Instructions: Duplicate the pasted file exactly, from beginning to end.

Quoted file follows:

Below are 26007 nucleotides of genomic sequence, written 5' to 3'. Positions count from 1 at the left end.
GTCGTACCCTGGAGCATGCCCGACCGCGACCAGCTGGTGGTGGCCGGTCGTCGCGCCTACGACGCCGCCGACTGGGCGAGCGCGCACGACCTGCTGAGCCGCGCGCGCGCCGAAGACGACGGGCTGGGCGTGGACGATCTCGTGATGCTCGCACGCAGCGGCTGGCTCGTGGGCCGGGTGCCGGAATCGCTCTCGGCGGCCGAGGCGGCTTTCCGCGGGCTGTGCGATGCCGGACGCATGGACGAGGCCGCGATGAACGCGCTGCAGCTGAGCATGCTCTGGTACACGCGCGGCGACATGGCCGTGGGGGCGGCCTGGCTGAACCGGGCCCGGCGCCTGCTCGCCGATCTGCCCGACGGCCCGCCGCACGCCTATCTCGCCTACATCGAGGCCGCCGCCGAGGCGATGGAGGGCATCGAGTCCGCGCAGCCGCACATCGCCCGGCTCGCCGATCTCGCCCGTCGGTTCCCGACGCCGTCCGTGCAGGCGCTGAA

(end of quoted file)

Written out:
Below are 26007 nucleotides of genomic sequence, written 5' to 3'. Positions count from 1 at the left end.
GTCGTACCCTGGAGCATGCCCGACCGCGACCAGCTGGTGGTGGCCGGTCGTCGCGCCTACGACGCCGCCGACTGGGCGAGCGCGCACGACCTGCTGAGCCGCGCGCGCGCCGAAGACGACGGGCTGGGCGTGGACGATCTCGTGATGCTCGCACGCAGCGGCTGGCTCGTGGGCCGGGTGCCGGAATCGCTCTCGGCGGCCGAGGCGGCTTTCCGCGGGCTGTGCGATGCCGGACGCATGGACGAGGCCGCGATGAACGCGCTGCAGCTGAGCATGCTCTGGTACACGCGCGGCGACATGGCCGTGGGGGCGGCCTGGCTGAACCGGGCCCGGCGCCTGCTCGCCGATCTGCCCGACGGCCCGCCGCACGCCTATCTCGCCTACATCGAGGCCGCCGCCGAGGCGATGGAGGGCATCGAGTCCGCGCAGCCGCACATCGCCCGGCTCGCCGATCTCGCCCGTCGGTTCCCGACGCCGTCCGTGCAGGCGCTGAA